Image Identification and Modeling of Surf-Zone Wave Breaking

Project Title: Image Identification and Modeling of Surf-Zone Wave Breaking

Research Advisor: Dr. Katherine Brodie ( is a Senior Research Oceanographer at ERDC’s Coastal Observation and Analysis Branch at the Field Research Facility (FRF) in Duck, NC. Dr. Brodie leads the littoral remote sensing research group within ERDC and is a co-founder of the Coastal Imaging Research Network. Additional mentorship will be provided by Drs. Spicer Bak (, Tyler Hesser (, and Matthew Farthing (

Proposed Length of Time: 2 years, with option to extend 1 year.

Location: Duck, NC

Project Background: Wave breaking is a dominant energy input into the surf-zone. Breaking wave properties can vary in time and space, driving variability in water levels and circulation patterns, with breaking type effecting the rate of energy dissipation across the surf-zone and injection of turbulence towards the seabed.  Wave breaking is often parameterized in numerical models using coefficients that are tuned to best match observations as opposed to explicitly defined based on the wave breaking processes.  Recent experiments using lidar observations of individual breaking waves, have revealed new information on the complex kinematics and shape evolution of spilling and plunging breakers and propagating bores, which have implications for how we model wave transformation in the surf-zone (Martins et al., 2018; O’Dea et al., 2021; Carini and Chickadel, 2021a, b).  These detailed lidar data sets, while useful for understanding the fundamental physics of surf-zone waves, are challenging to collect over the broad time-periods and range of conditions needed to fully calibrate or evaluate the skill of new parameterizations of wave breaking in numerical models.  Breaking waves, however, are also a dominant signature in video imagery of the coastal zone, which can easily be collected from shore-mounted locations.  For example, Moris et al., 2021 demonstrated how image-based observations of phase-resolved wave breaking in a laboratory environment could be used to improve the calibration of wave breaking in a one-dimensional Boussinesq model.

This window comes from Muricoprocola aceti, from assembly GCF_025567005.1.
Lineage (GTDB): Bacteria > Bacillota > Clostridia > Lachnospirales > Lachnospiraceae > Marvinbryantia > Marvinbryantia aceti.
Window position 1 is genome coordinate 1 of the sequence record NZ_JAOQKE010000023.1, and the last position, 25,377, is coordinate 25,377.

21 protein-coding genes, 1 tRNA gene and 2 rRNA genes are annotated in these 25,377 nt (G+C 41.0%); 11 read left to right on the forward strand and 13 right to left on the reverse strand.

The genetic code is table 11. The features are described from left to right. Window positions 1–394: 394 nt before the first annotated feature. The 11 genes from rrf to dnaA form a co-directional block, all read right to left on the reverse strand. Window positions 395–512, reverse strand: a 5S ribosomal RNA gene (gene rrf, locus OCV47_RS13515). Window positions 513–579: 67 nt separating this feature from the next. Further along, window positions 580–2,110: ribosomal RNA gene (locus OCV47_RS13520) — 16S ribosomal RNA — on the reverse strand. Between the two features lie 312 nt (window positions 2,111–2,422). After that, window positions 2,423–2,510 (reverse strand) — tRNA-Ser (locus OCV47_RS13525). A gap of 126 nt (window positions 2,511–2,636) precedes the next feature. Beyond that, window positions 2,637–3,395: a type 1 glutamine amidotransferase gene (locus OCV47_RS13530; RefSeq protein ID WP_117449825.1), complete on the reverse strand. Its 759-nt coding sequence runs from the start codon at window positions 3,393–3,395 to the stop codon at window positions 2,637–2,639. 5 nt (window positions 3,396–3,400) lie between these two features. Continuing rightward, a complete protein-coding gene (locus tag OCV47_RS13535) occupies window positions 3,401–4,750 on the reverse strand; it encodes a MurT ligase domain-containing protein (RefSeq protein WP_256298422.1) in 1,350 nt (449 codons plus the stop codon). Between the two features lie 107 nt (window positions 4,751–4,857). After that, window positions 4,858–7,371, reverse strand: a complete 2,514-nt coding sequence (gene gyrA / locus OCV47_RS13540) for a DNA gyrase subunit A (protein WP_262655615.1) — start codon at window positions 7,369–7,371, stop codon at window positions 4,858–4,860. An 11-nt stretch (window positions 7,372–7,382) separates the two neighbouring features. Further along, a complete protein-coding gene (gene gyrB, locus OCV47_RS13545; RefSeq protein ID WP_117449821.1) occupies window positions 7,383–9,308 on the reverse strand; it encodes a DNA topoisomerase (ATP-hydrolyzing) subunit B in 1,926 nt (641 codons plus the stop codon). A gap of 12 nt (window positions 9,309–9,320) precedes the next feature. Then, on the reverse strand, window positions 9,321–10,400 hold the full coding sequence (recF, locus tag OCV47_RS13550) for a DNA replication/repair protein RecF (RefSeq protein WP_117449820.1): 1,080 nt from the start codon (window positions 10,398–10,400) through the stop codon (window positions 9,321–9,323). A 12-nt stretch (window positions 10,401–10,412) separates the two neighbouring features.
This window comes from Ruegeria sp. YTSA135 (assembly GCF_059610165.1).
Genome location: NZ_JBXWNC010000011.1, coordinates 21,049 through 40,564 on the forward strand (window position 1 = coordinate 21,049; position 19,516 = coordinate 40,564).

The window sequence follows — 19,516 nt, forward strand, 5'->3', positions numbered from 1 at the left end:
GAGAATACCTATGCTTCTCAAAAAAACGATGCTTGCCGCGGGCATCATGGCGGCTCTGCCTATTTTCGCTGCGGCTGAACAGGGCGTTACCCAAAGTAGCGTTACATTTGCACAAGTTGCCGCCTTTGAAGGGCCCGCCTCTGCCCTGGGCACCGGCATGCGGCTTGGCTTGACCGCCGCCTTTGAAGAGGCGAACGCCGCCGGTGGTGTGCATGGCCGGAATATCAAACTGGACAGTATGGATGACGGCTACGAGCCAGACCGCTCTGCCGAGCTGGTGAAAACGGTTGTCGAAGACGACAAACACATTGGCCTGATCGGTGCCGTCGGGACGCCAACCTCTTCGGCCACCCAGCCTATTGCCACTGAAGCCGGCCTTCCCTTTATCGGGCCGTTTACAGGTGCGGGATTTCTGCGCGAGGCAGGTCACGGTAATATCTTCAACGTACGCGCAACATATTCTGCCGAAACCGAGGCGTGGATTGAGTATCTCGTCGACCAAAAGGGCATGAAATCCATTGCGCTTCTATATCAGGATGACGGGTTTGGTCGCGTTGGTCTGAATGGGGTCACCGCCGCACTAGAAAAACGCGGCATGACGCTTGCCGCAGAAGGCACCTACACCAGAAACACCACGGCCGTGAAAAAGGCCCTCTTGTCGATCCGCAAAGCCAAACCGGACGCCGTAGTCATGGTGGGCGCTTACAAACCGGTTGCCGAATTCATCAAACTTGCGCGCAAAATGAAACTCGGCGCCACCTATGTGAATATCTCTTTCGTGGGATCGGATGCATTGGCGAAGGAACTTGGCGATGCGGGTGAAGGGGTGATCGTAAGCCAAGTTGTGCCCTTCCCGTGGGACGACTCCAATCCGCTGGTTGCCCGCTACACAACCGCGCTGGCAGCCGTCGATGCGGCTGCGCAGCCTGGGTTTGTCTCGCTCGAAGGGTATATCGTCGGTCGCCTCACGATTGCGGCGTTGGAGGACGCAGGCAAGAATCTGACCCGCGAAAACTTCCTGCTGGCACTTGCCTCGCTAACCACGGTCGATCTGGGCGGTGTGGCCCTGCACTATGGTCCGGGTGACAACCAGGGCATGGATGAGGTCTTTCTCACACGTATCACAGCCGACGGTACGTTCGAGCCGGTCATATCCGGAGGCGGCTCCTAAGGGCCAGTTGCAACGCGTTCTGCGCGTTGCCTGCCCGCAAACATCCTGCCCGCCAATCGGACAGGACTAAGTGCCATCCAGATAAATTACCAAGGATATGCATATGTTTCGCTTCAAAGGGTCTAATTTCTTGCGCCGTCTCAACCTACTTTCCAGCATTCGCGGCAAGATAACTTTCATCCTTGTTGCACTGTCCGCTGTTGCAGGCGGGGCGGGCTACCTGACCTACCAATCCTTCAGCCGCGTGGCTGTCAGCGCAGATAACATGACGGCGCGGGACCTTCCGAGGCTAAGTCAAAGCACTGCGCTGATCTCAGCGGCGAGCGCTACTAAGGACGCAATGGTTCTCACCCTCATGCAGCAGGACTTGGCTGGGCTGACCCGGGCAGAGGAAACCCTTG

The Argus tower at the FRF (Holman and Stanley 2007) has collected video imagery of the surf-zone for over 30 years, and image products are analyzed in near-realtime to provide estimates of surf-zone bathymetry (e.g. Holman et al., 2013) and currents (e.g. Chickadel et al., 2003; Anderson et al., 2021).  These observations have been integrated to provide boundary conditions (Bak et al., 2020) and ground-truth observations to evaluate the skill of near-realtime coastal numerical models running within ERDC’s Coastal Model Testbed (CMTB); but information on individual breaking waves is presently not extracted from the imagery.  Recent efforts within the community have explored the use of machine learning algorithms to identify the location of breaking waves in coastal imagery (Stringari and Power, 2019; Stringari et al., 2019; Kim et al., 2020; Stringari et al., 2021, Saez et al., 2021), with many of these algorithms being made available to the community for continued testing and development.  Buscombe and Carini, 2019 have also demonstrated the use of deep convolutional neural networks (CNNs) to classify wave breaking type from very close-range monochrome infrared imagery of the surf-zone.  While there are pros and cons to many of the aforementioned approaches, no algorithm exists which can robustly identify the location of active wave breaking simultaneous to wave breaking type from broad-view imagery of the surf-zone.